Most schools reported that they employed low levels of security measures to prevent violence (figure 11).

?

? To discover what types of security were employed, schools were asked whether visitors must sign in, if there was a closed campus policy for most students during lunch, if access to the school building was controlled, if access to school grounds was controlled, if there had been one or more drug sweeps, whether the school used random metal detector checks on students, or whether students must pass through metal detectors daily (table 22). Schools were also asked about the presence of police or other law enforcement at the school (table 23).

? Two percent of public schools had stringent security, which was defined as a full-time guard and daily or random metal detector checks (figure 11). Eleven percent of schools had instituted moderate security measures such as a full-time guard, or a part-time guard with restricted access to the school, or metal detectors with no guards, while 84 percent of public schools reported having a low level of security-restricted access to their schools but no guards or metal detectors. Another 3 percent reported that none of the security measures asked about in the survey were used.

Most schools reported having formal school violence prevention programs (table 25).

?

? Seventy-eight percent of schools reported having some type of formal violence-prevention or violence reduction program or effort.

? Fifty percent of public schools with violence-prevention programs indicated that all or almost all of their students participated in these programs (figure 12 and table 30).

Footnote:

[1] U.S. Department of Health, Education, and Welfare, “Violent Schools – Safe Schools: The Safe School Study Report to the Congress,” December 1977.

Last updated March 18, 1998

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Introduction

The disruption caused by violence in our nation’s public elementary and secondary schools is a national concern. Crime in and around schools threatens the well-being of students, school staff, and communities. It also impedes learning and student achievement. The seventh goal of the National Education Goals states that by the year 2000, “all schools in America will be free of drugs and violence and the unauthorized presence of firearms and alcohol, and offer a disciplined environment that is conducive to learning.” To accomplish this goal, the Safe and Drug-Free Schools and Communities Act of 1994 provides for support of drug and violence prevention programs. The Act includes an impact evaluation component, which contains a provision requiring the National Center for Education Statistics (NCES) to collect data to determine the frequency, seriousness, and incidence of violence in elementary and secondary schools.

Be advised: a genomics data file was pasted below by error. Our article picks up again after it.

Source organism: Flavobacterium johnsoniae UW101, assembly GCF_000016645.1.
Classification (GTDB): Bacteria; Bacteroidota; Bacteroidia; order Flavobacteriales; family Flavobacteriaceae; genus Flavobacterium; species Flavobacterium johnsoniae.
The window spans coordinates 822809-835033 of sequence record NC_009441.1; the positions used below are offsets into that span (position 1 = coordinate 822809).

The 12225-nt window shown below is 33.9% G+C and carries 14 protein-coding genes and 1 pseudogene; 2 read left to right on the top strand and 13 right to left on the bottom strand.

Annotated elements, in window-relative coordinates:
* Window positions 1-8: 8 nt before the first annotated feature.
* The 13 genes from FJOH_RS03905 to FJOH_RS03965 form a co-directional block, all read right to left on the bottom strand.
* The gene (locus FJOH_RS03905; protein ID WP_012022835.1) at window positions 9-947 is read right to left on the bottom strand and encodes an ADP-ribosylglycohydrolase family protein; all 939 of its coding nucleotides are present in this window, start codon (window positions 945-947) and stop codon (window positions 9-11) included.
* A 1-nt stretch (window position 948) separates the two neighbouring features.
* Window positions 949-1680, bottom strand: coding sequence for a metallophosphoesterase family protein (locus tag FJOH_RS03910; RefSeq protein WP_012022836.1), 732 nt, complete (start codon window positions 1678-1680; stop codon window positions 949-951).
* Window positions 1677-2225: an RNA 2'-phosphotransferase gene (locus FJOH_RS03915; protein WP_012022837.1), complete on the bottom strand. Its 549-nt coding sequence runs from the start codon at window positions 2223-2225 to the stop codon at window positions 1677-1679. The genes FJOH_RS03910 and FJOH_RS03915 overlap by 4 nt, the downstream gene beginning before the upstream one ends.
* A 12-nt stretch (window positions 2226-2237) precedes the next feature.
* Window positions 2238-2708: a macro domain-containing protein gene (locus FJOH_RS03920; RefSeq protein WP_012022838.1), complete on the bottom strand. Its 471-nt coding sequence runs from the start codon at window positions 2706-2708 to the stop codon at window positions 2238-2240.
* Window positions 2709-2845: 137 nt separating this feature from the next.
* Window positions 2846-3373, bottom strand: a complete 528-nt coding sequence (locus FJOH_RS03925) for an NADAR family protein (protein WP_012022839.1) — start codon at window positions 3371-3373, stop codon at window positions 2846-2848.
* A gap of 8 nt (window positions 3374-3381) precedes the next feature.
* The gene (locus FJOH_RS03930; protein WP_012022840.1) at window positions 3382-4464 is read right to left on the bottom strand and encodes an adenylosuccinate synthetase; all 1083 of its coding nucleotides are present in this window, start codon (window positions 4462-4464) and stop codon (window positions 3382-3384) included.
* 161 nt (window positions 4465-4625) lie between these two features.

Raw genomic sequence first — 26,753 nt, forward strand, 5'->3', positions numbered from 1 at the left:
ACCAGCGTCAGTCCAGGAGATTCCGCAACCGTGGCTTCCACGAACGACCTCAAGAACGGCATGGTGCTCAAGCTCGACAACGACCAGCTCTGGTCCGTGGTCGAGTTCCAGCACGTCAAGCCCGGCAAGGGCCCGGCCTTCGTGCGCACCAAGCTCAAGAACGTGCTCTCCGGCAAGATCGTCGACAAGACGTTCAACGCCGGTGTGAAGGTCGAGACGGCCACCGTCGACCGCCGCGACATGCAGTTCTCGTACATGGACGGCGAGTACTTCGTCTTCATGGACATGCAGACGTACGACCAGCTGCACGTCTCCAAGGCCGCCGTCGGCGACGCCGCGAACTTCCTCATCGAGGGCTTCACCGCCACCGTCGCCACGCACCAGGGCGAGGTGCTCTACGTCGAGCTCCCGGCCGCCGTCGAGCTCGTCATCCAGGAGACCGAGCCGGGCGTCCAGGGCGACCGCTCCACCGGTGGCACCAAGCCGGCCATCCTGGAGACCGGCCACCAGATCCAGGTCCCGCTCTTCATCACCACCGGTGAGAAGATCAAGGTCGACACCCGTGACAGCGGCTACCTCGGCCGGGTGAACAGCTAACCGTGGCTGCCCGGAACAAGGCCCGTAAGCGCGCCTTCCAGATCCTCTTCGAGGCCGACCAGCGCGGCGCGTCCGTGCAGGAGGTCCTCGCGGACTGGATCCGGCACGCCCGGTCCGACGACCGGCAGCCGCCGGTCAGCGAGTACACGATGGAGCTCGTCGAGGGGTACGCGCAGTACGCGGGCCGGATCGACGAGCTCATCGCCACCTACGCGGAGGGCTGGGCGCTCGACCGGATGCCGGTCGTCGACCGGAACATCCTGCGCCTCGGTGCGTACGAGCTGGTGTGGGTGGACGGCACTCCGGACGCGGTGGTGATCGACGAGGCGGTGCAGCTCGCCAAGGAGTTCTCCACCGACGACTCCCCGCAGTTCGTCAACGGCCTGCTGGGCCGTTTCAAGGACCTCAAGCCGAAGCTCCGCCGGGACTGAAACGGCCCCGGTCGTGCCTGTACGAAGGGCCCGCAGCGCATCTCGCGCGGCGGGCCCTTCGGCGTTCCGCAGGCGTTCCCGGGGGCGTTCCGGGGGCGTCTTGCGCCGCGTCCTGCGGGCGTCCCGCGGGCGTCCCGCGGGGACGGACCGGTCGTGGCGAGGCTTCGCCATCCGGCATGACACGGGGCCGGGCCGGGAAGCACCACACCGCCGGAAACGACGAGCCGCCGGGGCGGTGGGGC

Responding to this legislation, NCES commissioned a survey (the Principal/School Disciplinarian Survey on School Violence) to obtain current data on school violence and other discipline issues in our nation’s public elementary and secondary schools. The survey requested information about 1) the actual number of specific crimes that had occurred at school during the 1996-97 academic year; 2) principals’ perceptions about the seriousness of a variety of discipline issues at their schools; 3) the types of disciplinary actions schools took against students for some serious violations; and 4) the kinds of security measures and violence prevention programs that were in place in public schools. Principals were asked to provide information about incidents of crime and violence that were serious enough for the police or other law enforcement representatives to have been contacted. They were also asked to report only on incidents occurring in school buildings, on school grounds, on school buses, and at school-sponsored events or activities held in places other than school grounds or school property. The data collected indicate both the incidence and frequency of many types of serious crimes that took place in public schools and the types of security and other violence-prevention measures in place in schools.

This report presents the findings from the survey, which was conducted for NCES by Westat, a research firm in Rockville, Maryland. The survey was conducted through the NCES Fast Response Survey System (FRSS) during the spring and summer of 1997. FRSS is a survey system designed to collect small amounts of issue-oriented data with minimal burden on respondents and within a relatively short time frame. Questionnaires were mailed to school principals, who were asked to complete the survey form or to have it completed by the person most knowledgeable about discipline issues at the school.